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Canadiens make bold move trading for Vanek

by Arpon Basu

Montreal Canadiens general manager Marc Bergevin has often stated his approach to the NHL Trade Deadline is one rooted in prudence because it's a day when a franchise can sink itself long-term in an effort to improve short-term.

With the Eastern Conference looking wide open this season, Bergevin decided to throw caution to the wind.

He landed perhaps the best scorer available on the market Wednesday, forward Thomas Vanek from the New York Islanders, in a trade for forward prospect Sebastian Collberg and a conditional second-round pick in the 2014 NHL Draft.

The Islanders announced they get the second-round pick only if the Canadiens make the Stanley Cup Playoffs this season, in which case New York's fifth-round pick in 2014 will go to Montreal.

"For me, it's a message that Marc gives to the players that he's satisfied that the group has been working extremely hard and facing some adversity through the course of the season and battling for the playoffs," Canadiens coach Michel Therrien told reporters in California, where his team was preparing to play the Anaheim Ducks on Wednesday. "As a coach, I'm really happy about Thomas Vanek [joining] our club. He's a right shooter, but he can play the left side, he can play the right side, so this is a great addition for us, and he fills a need.

"He's a goal-scorer and is always paying the price to score some goals."

The Canadiens become Vanek's third team this season after he was traded from the Buffalo Sabres to the Islanders on Oct. 27 for forward Matt Moulson, a first-round draft pick in 2014 or 2015, and a second-round pick in 2015.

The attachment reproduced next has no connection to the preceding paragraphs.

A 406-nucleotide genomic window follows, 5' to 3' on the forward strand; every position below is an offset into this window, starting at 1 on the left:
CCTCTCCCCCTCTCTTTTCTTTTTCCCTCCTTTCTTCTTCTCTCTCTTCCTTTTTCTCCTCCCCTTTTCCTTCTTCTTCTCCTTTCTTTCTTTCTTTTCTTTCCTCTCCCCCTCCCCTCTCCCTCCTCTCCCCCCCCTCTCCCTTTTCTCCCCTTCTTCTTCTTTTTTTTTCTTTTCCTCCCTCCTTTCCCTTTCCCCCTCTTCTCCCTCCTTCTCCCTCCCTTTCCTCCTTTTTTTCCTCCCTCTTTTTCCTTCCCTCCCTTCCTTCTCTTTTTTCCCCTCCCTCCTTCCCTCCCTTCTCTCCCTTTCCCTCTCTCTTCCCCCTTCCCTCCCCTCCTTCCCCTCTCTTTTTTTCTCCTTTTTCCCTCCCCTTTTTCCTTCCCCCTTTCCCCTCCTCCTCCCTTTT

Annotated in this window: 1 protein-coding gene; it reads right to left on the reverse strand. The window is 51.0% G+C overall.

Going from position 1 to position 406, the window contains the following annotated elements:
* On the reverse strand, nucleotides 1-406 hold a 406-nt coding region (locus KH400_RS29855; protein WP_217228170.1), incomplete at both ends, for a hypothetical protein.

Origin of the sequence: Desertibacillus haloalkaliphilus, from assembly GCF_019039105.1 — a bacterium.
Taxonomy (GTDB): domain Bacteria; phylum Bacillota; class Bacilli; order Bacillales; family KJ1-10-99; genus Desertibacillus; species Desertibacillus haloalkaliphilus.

Vanek, 30, is in the final season of a seven-year, $50 million contract he signed with the Sabres and is set to become an unrestricted free agent July 1. He said while with the Islanders he intends to test the market for the first time in his career this summer and is not ready to discuss the possibility of re-signing with the Canadiens.

"Right now I'm just set and focused and excited to be a Montreal Canadien," Vanek said Wednesday during a conference call. "To be fair, this year has been tough for myself, for my family. To begin the season in Buffalo, my focus was with the Sabres. Then I get moved to the Islanders, so my focus shifts to that. Then nearing the trade deadline I knew there was a good chance, a real good possibility I might get moved again. So it's been quite the year and something I've never been through.

"Now I know it's over and I'm a Montreal Canadien, and I'm very excited and thrilled to just focus on hockey and help that team win a lot of games."

Having spent the first nine seasons of his career in Buffalo, Vanek is familiar with playing in Montreal and the unique atmosphere at Bell Centre.

"You think about the hockey Mecca, and Montreal is it," Vanek said. "For me, playing so many years with Buffalo in that building in Montreal, it's just one of those buildings and cities that the fans are so electric. Now to be a part of it, I was just thrilled and super excited about it."

Islanders general manager Garth Snow was under the gun to trade Vanek once the forward made it clear he wanted to test the market. The situation became even more urgent when Islanders No. 1 center John Tavares was lost for the season when he was injured playing for Canada at the 2014 Sochi Olympics, thereby making it more unlikely the Islanders would make the playoffs.